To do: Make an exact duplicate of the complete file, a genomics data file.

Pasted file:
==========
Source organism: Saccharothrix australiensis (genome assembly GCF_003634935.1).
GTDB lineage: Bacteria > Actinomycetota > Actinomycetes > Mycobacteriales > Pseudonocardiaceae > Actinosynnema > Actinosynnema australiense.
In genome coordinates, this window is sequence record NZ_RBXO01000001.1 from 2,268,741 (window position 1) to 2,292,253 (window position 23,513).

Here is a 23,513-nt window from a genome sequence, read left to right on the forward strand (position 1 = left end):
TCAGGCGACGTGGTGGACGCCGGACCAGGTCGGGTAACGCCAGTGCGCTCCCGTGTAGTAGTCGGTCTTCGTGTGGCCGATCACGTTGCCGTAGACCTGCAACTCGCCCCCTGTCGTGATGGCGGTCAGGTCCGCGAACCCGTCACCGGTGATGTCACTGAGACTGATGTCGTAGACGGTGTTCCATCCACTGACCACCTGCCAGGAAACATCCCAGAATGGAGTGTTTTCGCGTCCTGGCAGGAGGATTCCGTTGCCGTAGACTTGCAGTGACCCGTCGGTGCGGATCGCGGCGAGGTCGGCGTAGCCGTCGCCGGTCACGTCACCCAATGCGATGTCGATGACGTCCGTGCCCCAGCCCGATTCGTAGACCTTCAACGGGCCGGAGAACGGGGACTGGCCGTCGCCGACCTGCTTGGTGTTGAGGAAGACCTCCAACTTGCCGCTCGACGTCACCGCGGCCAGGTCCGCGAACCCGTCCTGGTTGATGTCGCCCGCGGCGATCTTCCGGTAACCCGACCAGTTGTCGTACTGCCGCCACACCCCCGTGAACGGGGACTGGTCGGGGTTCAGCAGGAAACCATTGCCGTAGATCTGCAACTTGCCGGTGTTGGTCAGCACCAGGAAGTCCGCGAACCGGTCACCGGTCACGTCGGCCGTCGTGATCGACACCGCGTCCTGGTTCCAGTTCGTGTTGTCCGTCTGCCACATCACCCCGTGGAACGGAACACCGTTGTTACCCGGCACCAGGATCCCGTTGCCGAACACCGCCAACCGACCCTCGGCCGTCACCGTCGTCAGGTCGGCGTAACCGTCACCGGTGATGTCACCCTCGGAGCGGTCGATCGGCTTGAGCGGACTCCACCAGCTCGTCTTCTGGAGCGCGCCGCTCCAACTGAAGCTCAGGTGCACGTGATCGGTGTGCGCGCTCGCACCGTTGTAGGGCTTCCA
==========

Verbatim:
Source organism: Saccharothrix australiensis (genome assembly GCF_003634935.1).
GTDB lineage: Bacteria > Actinomycetota > Actinomycetes > Mycobacteriales > Pseudonocardiaceae > Actinosynnema > Actinosynnema australiense.
In genome coordinates, this window is sequence record NZ_RBXO01000001.1 from 2,268,741 (window position 1) to 2,292,253 (window position 23,513).

Here is a 23,513-nt window from a genome sequence, read left to right on the forward strand (position 1 = left end):
TCAGGCGACGTGGTGGACGCCGGACCAGGTCGGGTAACGCCAGTGCGCTCCCGTGTAGTAGTCGGTCTTCGTGTGGCCGATCACGTTGCCGTAGACCTGCAACTCGCCCCCTGTCGTGATGGCGGTCAGGTCCGCGAACCCGTCACCGGTGATGTCACTGAGACTGATGTCGTAGACGGTGTTCCATCCACTGACCACCTGCCAGGAAACATCCCAGAATGGAGTGTTTTCGCGTCCTGGCAGGAGGATTCCGTTGCCGTAGACTTGCAGTGACCCGTCGGTGCGGATCGCGGCGAGGTCGGCGTAGCCGTCGCCGGTCACGTCACCCAATGCGATGTCGATGACGTCCGTGCCCCAGCCCGATTCGTAGACCTTCAACGGGCCGGAGAACGGGGACTGGCCGTCGCCGACCTGCTTGGTGTTGAGGAAGACCTCCAACTTGCCGCTCGACGTCACCGCGGCCAGGTCCGCGAACCCGTCCTGGTTGATGTCGCCCGCGGCGATCTTCCGGTAACCCGACCAGTTGTCGTACTGCCGCCACACCCCCGTGAACGGGGACTGGTCGGGGTTCAGCAGGAAACCATTGCCGTAGATCTGCAACTTGCCGGTGTTGGTCAGCACCAGGAAGTCCGCGAACCGGTCACCGGTCACGTCGGCCGTCGTGATCGACACCGCGTCCTGGTTCCAGTTCGTGTTGTCCGTCTGCCACATCACCCCGTGGAACGGAACACCGTTGTTACCCGGCACCAGGATCCCGTTGCCGAACACCGCCAACCGACCCTCGGCCGTCACCGTCGTCAGGTCGGCGTAACCGTCACCGGTGATGTCACCCTCGGAGCGGTCGATCGGCTTGAGCGGACTCCACCAGCTCGTCTTCTGGAGCGCGCCGCTCCAACTGAAGCTCAGGTGCACGTGATCGGTGTGCGCGCTCGCACCGTTGTAGGGCTTCCA